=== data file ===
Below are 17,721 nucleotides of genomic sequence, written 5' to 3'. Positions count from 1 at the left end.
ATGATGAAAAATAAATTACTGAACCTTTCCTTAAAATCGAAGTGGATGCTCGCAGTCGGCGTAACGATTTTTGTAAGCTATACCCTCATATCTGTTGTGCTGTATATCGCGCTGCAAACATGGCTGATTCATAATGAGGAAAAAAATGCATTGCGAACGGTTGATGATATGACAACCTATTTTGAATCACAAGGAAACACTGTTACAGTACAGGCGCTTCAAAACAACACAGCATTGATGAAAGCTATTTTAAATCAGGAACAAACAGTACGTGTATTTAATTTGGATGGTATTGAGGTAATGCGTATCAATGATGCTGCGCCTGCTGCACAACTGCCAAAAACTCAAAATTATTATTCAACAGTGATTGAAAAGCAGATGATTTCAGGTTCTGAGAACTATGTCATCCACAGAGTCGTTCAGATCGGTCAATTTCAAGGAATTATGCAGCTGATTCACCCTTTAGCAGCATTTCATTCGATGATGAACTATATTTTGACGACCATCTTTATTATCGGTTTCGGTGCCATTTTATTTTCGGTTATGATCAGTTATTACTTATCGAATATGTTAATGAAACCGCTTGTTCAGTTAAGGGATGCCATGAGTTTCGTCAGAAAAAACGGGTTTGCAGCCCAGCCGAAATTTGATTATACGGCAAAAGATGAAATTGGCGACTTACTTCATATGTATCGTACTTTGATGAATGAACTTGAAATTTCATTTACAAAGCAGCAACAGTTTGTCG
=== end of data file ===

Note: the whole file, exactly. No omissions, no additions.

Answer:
Below are 17,721 nucleotides of genomic sequence, written 5' to 3'. Positions count from 1 at the left end.
ATGATGAAAAATAAATTACTGAACCTTTCCTTAAAATCGAAGTGGATGCTCGCAGTCGGCGTAACGATTTTTGTAAGCTATACCCTCATATCTGTTGTGCTGTATATCGCGCTGCAAACATGGCTGATTCATAATGAGGAAAAAAATGCATTGCGAACGGTTGATGATATGACAACCTATTTTGAATCACAAGGAAACACTGTTACAGTACAGGCGCTTCAAAACAACACAGCATTGATGAAAGCTATTTTAAATCAGGAACAAACAGTACGTGTATTTAATTTGGATGGTATTGAGGTAATGCGTATCAATGATGCTGCGCCTGCTGCACAACTGCCAAAAACTCAAAATTATTATTCAACAGTGATTGAAAAGCAGATGATTTCAGGTTCTGAGAACTATGTCATCCACAGAGTCGTTCAGATCGGTCAATTTCAAGGAATTATGCAGCTGATTCACCCTTTAGCAGCATTTCATTCGATGATGAACTATATTTTGACGACCATCTTTATTATCGGTTTCGGTGCCATTTTATTTTCGGTTATGATCAGTTATTACTTATCGAATATGTTAATGAAACCGCTTGTTCAGTTAAGGGATGCCATGAGTTTCGTCAGAAAAAACGGGTTTGCAGCCCAGCCGAAATTTGATTATACGGCAAAAGATGAAATTGGCGACTTACTTCATATGTATCGTACTTTGATGAATGAACTTGAAATTTCATTTACAAAGCAGCAACAGTTTGTCG